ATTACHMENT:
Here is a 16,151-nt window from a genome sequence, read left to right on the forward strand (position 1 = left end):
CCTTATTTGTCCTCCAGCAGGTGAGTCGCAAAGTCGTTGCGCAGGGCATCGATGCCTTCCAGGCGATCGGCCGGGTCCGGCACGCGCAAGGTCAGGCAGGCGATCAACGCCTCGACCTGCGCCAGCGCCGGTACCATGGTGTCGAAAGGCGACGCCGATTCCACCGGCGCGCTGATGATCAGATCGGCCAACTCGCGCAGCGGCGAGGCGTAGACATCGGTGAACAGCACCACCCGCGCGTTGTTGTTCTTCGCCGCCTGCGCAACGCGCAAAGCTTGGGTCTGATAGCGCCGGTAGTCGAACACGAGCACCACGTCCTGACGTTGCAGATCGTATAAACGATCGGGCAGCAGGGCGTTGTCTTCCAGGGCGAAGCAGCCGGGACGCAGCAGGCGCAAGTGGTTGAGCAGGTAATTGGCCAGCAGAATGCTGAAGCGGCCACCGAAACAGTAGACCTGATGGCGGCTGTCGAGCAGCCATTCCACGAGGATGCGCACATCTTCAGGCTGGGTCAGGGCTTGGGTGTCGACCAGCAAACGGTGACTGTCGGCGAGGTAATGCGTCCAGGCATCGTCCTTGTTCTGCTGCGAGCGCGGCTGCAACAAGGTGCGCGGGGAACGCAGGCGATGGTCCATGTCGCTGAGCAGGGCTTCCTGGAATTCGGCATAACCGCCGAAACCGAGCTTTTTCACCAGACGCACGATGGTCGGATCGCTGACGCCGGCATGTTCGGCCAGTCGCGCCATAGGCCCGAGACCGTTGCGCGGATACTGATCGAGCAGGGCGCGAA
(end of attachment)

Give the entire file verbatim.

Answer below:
Here is a 16,151-nt window from a genome sequence, read left to right on the forward strand (position 1 = left end):
CCTTATTTGTCCTCCAGCAGGTGAGTCGCAAAGTCGTTGCGCAGGGCATCGATGCCTTCCAGGCGATCGGCCGGGTCCGGCACGCGCAAGGTCAGGCAGGCGATCAACGCCTCGACCTGCGCCAGCGCCGGTACCATGGTGTCGAAAGGCGACGCCGATTCCACCGGCGCGCTGATGATCAGATCGGCCAACTCGCGCAGCGGCGAGGCGTAGACATCGGTGAACAGCACCACCCGCGCGTTGTTGTTCTTCGCCGCCTGCGCAACGCGCAAAGCTTGGGTCTGATAGCGCCGGTAGTCGAACACGAGCACCACGTCCTGACGTTGCAGATCGTATAAACGATCGGGCAGCAGGGCGTTGTCTTCCAGGGCGAAGCAGCCGGGACGCAGCAGGCGCAAGTGGTTGAGCAGGTAATTGGCCAGCAGAATGCTGAAGCGGCCACCGAAACAGTAGACCTGATGGCGGCTGTCGAGCAGCCATTCCACGAGGATGCGCACATCTTCAGGCTGGGTCAGGGCTTGGGTGTCGACCAGCAAACGGTGACTGTCGGCGAGGTAATGCGTCCAGGCATCGTCCTTGTTCTGCTGCGAGCGCGGCTGCAACAAGGTGCGCGGGGAACGCAGGCGATGGTCCATGTCGCTGAGCAGGGCTTCCTGGAATTCGGCATAACCGCCGAAACCGAGCTTTTTCACCAGACGCACGATGGTCGGATCGCTGACGCCGGCATGTTCGGCCAGTCGCGCCATAGGCCCGAGACCGTTGCGCGGATACTGATCGAGCAGGGCGCGAA